The snuff box offered here is of the same distinctive shape as the A-marked example in the National Museum of Wales in Cardiff, the palette is the same and the mounts, also are closely similar. The Cardiff box is marked inside with an incised letter A. This box was first published by Arthur lane in 1958 and is acknowledged as a key piece from this short-lived manufactory. The National Museum of Wales kindly provided Bonhams with full access to their box and allowed scientists at Cranfield University to carry out tests on the two snuff boxes. These boxes were analysed at the same time as two saucers from a 'high-style' service of A-marked porcelain, kindly loaned for the purpose by a collector. To complete the latest research, specimens of Doccia porcelain were also tested and, as expected, these proved to be of totally different composition. An Italian attribution for the present snuff box can now be firmly discounted.

    The tests carried out at Cranfield University in November 2011 looked at the composition of the glaze and the components of the various enamels used. The glazes on the two snuff boxes match very closely. Minor variations were noted in the quantities of lead and calcium in the glazes and these are variations which are only to be expected. All other elements are very consistent. Comparisons with the two A-marked saucers reveal slightly more variations in composition, but these differences are still relatively minor and overall these are very close matches. Given that previous research has shown A-marked glaze to be different from all other contemporary English factories, the tests confirm that these two snuff boxes originated from the same short-lived London manufactory.

    Maps of the enamel colours were produced as part of further testing and once again these show close matches between both of the snuff boxes and the saucers. No anachronisms were noted and the palettes used are also remarkably close.

    At present roughly forty specimens of A-mark porcelain are recorded. Authors have divided these into two principal classes, 'high-style' and 'stock patterns'. The former comprises finely-painted decoration, mostly figure subjects derived from print sources, combined with rococo scroll ornament. The main inspiration appears to be Meissen porcelain of the 1720s and 30s. The stock patterns are also probably inspired by Meissen, in particular the indianische Blumen which was itself copied from both China and Japan. In recent research into the enamelled decoration, Errol Manners has shown clear links between flower and insect painting on A-marked wares and on Chelsea porcelain of the early triangle period (ECC Trans, Vol 19, pt.3 (2006), pp. 471-5). This confirms that both groups date from the middle 1740s and have a London origin. In his 2002 ECC paper, Anton Gabszewicz showed links between A-marked formal flower painting and the 'drab' group of early Bow porcelain. This drab porcelain is now believed to be the earliest production at the new factory, or 'New Canton', on the Essex side of Bow Bridge.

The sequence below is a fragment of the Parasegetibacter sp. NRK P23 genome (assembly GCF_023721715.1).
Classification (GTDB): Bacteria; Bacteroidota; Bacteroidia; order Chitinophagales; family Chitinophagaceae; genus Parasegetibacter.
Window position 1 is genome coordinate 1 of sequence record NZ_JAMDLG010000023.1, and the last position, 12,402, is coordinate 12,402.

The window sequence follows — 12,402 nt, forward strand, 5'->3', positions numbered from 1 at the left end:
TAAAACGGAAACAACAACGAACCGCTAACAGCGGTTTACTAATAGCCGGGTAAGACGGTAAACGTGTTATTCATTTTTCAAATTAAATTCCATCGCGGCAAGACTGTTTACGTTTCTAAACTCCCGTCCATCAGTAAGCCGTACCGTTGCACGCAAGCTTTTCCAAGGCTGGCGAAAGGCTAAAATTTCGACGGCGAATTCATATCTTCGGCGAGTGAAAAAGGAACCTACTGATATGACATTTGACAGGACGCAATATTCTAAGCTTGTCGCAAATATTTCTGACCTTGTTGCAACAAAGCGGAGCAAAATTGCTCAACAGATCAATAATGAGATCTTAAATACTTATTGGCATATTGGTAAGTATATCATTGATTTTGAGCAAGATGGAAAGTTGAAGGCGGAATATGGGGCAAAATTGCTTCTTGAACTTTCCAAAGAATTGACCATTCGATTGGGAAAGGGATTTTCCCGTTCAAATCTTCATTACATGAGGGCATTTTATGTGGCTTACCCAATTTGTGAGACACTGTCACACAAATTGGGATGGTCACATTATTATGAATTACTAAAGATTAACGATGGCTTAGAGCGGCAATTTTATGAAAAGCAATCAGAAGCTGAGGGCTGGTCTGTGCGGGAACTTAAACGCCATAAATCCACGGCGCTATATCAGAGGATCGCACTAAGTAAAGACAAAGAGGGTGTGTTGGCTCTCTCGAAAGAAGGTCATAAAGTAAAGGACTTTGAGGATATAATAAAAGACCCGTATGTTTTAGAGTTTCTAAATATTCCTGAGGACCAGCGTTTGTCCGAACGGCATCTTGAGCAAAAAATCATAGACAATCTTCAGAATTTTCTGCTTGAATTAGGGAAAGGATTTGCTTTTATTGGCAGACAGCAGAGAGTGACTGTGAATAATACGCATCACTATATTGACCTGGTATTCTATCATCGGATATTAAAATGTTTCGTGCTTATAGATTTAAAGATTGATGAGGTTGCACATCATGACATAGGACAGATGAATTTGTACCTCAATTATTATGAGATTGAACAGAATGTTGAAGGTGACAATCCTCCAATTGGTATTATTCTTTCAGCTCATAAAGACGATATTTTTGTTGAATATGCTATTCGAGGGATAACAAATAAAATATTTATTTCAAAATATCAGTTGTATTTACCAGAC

George Arnold and Edward Heylyn are known to have acquired a property in Bow, Middlesex in the latter part of 1744, and it is here they would have carried out experimental firings of the First Bow Patent from December 1744. The factory was short-lived and production had probably ceased well before Frye and Heylyn commenced production of their Second Patent, at new premises on the Essex side of Bow Bridge. The A-marked porcelain is therefore datable to 1744-1745 or possibly 1746. This arguably pre-dates Chelsea and is therefore the first commercially-viable, high-quality British porcelain. This new snuff box, only the second A-marked example recorded, is therefore a most important discovery.
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  1. John Sandon
    Specialist - British Ceramics
    Montpelier Street
    London, United Kingdom SW7 1HH